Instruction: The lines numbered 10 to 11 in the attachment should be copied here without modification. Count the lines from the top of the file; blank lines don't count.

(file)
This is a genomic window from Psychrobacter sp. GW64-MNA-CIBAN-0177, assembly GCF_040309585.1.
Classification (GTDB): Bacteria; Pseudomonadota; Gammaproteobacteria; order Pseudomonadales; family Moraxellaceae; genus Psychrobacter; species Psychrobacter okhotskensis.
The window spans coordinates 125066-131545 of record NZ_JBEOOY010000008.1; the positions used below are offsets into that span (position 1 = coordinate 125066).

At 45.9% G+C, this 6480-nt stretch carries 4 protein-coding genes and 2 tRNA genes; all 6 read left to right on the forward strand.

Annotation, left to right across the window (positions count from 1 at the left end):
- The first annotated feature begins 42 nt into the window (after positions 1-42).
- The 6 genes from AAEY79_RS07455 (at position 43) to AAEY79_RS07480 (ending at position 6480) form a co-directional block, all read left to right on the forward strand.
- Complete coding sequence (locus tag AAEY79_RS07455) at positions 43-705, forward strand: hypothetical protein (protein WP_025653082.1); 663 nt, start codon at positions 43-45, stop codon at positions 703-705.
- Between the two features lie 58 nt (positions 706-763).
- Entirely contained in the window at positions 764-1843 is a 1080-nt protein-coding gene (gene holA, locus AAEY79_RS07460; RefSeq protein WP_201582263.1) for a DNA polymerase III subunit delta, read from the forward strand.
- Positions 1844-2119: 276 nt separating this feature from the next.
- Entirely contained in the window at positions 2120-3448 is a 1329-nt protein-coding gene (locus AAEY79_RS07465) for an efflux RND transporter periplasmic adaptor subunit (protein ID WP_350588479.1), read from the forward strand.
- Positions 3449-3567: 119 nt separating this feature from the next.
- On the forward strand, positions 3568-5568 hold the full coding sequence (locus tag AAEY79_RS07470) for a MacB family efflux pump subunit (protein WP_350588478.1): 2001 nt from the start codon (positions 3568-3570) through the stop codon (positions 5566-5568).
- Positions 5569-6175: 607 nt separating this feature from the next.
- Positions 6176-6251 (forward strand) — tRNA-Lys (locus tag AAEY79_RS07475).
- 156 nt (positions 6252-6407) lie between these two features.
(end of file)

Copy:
- Entirely contained in the window at positions 764-1843 is a 1080-nt protein-coding gene (gene holA, locus AAEY79_RS07460; RefSeq protein WP_201582263.1) for a DNA polymerase III subunit delta, read from the forward strand.
- Positions 1844-2119: 276 nt separating this feature from the next.